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Update of Food Crops News from 15 July to 16 July, 2014.
VibeGhana: Nigeria releases cassava with higher vitamin A
Three newly improved vitamin A cassava varieties with yellow roots, have been released by the Nigerian government, stepping up efforts to tackle the problem of vitamin A deficiency especially among women and children in the country.
These new varieties were developed jointly by the International Institute of Tropical Agriculture IITA and the National Root Crops Research Institute (NRCRI), the IITA said in a press statement copied to the GNA.
The three varieties, UMUCASS 44, UMUCASS 45, and UMUCASS 46 are the second in the series of pro-vitamin A varieties released in the country, and are commonly known as NR07/0220, IITA-TMS-IBA070593, and IITA-TMS-IBA070539.
The new varieties have a pro-vitamin A content that averages 10 parts per million (ppm) based on fresh roots as compared to the first series (UMUCASS 36, UMUCASS 37, and UMUCASS 38 commonly known as IITA-TMS-IBA011368, IITA-TMS-IBA1371 and IITA-TMS-IBA011412) that were released three years ago with a pro-vitamin A content of between 6-8 ppm.
Dr Peter Kulakow, IITA Cassava Breeder, said that the development of the varieties demonstrates strong collaboration between scientists at NRCRI and IITA, which benefits Nigerian farmers and especially women and children who suffer from vitamin A deficiency.
Afflicting almost 20per cent of pregnant women and about 30 per cent of children, under the age of five, vitamin A deficiency results in stunting in children, and predisposes them to sicknesses such as diarrhea and measles, and even premature death. In pregnant women, vitamin A deficiency results in night blindness and increases the risk of mortality.
Measures to address this deficiency include dietary diversity, fortification, supplementation, and now bio-fortification.
In 2011, researchers from IITA and NRCRI, with funds from HarvestPlus developed the first series of biofortified pro-vitamin A cassava varieties to help reduce the incidence of vitamin A deficiency especially in the rural communities.
Dr Chiedozie Egesi, NRCRI Cassava Breeder, said this newer set of pro-vitamin A cassava varieties will play a role in attaining the goals of the Cassava Transformation Agenda of the Federal Government of Nigeria and help improve cassava food products such as gari, fufu, high quality cassava flour, cassava bread, and starch.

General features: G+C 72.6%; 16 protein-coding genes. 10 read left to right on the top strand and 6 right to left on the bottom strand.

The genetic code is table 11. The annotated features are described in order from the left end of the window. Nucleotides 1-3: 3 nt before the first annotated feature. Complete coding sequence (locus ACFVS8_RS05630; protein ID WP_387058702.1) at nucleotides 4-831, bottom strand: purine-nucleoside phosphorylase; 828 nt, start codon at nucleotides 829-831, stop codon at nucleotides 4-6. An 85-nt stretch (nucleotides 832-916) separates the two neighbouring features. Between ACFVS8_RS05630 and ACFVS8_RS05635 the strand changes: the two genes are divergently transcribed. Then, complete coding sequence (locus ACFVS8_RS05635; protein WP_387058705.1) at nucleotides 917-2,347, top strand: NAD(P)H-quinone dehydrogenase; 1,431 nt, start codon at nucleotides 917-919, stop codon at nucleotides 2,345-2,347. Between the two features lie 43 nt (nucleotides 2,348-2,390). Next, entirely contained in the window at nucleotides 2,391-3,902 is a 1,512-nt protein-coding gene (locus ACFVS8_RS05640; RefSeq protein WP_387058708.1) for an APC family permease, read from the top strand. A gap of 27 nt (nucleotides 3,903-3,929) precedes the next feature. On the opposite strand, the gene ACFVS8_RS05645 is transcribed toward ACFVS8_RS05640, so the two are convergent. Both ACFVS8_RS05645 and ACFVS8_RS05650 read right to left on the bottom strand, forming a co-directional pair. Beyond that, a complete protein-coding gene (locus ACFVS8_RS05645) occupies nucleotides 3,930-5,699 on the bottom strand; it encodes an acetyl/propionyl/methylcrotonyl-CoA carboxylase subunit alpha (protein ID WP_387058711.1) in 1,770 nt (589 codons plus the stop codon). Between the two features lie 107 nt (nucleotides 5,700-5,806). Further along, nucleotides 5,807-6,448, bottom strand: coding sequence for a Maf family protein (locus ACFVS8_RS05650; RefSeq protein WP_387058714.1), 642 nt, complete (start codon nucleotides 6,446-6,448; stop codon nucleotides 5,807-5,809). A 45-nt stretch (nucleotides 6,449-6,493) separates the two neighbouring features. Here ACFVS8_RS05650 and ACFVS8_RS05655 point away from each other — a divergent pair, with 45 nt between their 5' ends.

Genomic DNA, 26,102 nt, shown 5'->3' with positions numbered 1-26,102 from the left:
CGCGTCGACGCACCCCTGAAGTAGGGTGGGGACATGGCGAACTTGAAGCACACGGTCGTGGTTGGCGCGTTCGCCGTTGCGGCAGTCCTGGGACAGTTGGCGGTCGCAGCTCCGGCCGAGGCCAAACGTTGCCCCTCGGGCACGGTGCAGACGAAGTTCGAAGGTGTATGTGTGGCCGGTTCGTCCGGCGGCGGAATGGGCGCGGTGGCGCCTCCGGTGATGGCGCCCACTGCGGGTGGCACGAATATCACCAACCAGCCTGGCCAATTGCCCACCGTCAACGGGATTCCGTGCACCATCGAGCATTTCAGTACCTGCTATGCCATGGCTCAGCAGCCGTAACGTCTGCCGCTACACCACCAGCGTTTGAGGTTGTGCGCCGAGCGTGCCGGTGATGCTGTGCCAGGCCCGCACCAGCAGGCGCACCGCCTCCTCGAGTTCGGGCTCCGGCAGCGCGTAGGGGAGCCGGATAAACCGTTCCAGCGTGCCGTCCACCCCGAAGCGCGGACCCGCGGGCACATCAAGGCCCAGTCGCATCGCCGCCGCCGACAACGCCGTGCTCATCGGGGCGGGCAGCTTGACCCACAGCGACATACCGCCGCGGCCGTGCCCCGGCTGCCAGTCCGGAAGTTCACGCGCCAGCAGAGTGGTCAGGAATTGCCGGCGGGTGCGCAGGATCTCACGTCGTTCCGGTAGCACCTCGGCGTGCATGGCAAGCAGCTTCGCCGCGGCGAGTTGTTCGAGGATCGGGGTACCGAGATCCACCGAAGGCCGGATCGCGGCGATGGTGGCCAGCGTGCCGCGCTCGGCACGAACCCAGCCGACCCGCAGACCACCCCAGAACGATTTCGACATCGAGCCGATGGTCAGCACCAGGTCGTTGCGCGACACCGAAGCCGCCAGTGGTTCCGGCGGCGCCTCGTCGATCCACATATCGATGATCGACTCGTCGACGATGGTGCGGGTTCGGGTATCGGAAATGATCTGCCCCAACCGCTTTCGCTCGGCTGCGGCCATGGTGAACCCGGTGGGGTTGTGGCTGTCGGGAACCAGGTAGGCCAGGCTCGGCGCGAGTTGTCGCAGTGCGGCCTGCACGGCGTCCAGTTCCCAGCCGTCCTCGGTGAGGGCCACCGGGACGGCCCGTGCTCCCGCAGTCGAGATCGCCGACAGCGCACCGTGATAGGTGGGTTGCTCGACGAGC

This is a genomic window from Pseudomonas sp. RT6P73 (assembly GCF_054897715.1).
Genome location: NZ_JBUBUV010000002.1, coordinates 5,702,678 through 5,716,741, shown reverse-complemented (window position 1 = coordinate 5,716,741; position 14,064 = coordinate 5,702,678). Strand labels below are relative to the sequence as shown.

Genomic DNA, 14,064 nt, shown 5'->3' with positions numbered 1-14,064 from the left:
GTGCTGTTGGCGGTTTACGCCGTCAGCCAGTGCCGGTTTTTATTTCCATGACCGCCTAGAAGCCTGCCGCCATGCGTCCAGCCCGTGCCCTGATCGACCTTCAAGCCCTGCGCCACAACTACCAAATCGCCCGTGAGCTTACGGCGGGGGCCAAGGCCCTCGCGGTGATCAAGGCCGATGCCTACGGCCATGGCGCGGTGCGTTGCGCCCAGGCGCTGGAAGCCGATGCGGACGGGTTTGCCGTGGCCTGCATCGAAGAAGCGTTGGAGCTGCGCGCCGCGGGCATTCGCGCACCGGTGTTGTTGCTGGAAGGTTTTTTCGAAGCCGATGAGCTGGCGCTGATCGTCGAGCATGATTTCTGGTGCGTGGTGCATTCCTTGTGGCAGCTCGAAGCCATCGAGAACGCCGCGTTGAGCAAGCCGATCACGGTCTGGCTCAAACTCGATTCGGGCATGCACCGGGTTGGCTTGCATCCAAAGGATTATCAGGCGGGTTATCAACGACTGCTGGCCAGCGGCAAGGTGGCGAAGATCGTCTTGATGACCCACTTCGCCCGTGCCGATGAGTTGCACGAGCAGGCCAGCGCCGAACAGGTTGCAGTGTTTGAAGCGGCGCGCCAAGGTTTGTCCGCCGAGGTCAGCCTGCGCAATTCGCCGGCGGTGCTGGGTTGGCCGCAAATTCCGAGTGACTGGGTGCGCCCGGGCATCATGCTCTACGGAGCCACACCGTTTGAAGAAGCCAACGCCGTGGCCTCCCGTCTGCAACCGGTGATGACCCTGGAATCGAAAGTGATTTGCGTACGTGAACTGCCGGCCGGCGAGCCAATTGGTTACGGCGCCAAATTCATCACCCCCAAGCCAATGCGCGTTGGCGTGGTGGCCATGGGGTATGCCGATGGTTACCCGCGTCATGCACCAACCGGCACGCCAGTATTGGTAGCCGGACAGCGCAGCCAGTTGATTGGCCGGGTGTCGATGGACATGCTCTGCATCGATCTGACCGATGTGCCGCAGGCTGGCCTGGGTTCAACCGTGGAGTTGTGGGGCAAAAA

“This new set of pro-vitamin A cassava varieties have increased beta-carotene levels as well as matching agronomic characteristics as an incentive for better farmer adoption,” he added.
Prior to their release, participatory varietal trials involving farmers were conducted across 10 states in Nigeria, the world’s top cassava producer, cutting across the different agro-ecological zones.
The varieties have potential yields of 32–36 tons per hectare; they branch either moderately or profusely and possess yellow roots.
Farmers’ love for the varieties is helping to increase the acceptance of “yellow cassava,” Dr Egesi added.
The next steps to rapidly disseminate the varieties include the rapid production of breeders’ and foundation seed stock so that commercial farmers will have access to these new varieties.
The development of these newer set of provitamin A varieties demonstrates that plant breeders were not resting.
Dr Hernan Ceballos, cassava breeder from CIAT in Colombia has developed biofortified germplasm that IITA breeders are actively using in crosses to select for even higher beta carotene germplasm.
The research was funded by HarvestPlus. Other partners include the International Center for Tropical Agriculture (CIAT), the Brazilian Agricultural Research Corporation (Embrapa), and various Nigerian government agencies. GNA
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